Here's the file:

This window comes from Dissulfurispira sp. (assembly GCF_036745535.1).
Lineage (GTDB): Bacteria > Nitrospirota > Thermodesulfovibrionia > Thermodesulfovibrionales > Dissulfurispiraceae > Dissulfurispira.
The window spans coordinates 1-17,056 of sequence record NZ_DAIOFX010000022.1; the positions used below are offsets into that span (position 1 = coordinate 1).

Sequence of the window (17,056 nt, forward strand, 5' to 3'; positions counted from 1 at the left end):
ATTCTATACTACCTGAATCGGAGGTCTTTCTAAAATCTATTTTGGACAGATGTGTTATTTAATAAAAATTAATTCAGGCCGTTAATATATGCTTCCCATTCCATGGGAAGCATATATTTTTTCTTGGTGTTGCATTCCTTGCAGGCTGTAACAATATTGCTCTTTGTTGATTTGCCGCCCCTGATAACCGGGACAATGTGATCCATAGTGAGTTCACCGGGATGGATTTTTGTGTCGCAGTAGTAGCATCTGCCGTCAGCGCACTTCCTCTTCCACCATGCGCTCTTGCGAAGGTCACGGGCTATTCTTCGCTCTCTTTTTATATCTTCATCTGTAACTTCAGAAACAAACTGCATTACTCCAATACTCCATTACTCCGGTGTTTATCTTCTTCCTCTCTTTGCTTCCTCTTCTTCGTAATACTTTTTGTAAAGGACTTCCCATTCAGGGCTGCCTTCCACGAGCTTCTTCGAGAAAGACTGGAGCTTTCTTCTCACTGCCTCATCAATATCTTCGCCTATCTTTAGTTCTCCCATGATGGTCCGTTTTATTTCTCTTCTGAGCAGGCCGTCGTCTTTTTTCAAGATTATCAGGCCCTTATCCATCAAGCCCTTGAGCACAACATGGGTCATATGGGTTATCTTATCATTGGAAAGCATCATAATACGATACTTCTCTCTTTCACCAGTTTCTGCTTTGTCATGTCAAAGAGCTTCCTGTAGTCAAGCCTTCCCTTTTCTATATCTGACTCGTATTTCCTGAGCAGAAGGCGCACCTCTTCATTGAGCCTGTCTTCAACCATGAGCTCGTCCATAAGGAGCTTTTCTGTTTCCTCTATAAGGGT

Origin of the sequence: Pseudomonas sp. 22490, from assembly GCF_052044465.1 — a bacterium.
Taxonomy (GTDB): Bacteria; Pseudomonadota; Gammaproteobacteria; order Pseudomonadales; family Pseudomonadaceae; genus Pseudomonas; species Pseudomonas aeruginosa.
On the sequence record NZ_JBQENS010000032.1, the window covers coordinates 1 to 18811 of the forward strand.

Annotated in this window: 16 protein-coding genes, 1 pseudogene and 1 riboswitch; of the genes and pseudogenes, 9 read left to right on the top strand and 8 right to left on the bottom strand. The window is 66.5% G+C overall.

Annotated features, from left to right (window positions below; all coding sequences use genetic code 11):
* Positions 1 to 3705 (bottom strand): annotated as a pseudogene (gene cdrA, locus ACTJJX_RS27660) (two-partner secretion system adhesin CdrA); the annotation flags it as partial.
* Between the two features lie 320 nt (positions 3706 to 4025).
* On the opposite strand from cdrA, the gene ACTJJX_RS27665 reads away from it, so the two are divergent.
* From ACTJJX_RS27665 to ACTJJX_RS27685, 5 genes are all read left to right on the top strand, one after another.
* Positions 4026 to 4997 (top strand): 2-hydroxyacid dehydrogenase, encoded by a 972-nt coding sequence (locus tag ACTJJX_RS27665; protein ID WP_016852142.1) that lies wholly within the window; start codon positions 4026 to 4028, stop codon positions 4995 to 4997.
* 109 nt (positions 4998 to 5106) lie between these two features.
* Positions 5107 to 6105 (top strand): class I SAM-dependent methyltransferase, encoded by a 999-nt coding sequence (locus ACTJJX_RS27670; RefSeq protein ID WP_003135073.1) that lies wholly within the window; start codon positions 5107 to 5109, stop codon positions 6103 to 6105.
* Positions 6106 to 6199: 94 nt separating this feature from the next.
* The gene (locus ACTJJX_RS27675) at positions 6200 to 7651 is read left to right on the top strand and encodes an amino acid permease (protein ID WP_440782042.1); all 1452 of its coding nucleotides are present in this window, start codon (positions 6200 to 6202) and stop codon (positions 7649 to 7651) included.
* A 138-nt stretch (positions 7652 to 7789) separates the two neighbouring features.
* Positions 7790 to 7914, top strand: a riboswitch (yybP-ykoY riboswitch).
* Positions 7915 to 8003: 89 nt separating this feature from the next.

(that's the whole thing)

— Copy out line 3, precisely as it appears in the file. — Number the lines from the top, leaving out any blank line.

The window spans coordinates 1-17,056 of sequence record NZ_DAIOFX010000022.1; the positions used below are offsets into that span (position 1 = coordinate 1).